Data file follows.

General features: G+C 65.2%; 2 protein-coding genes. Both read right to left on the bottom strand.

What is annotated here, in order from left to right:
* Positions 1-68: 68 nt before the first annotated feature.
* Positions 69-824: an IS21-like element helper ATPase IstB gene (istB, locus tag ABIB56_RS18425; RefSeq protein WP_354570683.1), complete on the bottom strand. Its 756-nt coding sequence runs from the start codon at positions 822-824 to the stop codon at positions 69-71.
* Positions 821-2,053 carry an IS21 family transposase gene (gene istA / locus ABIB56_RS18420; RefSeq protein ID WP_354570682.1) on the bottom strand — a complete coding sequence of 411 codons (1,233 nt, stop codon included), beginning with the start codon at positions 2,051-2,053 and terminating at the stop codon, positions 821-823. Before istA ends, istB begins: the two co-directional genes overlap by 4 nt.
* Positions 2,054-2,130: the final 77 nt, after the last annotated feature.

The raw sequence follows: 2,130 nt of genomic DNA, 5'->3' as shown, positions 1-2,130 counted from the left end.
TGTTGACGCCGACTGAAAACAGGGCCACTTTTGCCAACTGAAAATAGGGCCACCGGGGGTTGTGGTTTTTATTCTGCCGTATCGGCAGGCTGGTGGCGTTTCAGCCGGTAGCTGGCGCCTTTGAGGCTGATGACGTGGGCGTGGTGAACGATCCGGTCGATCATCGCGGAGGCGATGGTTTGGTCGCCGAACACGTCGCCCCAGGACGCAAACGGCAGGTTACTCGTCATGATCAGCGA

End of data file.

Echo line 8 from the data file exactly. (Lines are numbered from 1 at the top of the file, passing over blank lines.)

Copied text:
TGTTGACGCCGACTGAAAACAGGGCCACTTTTGCCAACTGAAAATAGGGCCACCGGGGGTTGTGGTTTTTATTCTGCCGTATCGGCAGGCTGGTGGCGTTTCAGCCGGTAGCTGGCGCCTTTGAGGCTGATGACGTGGGCGTGGTGAACGATCCGGTCGATCATCGCGGAGGCGATGGTTTGGTCGCCGAACACGTCGCCCCAGGACGCAAACGGCAGGTTACTCGTCATGATCAGCGA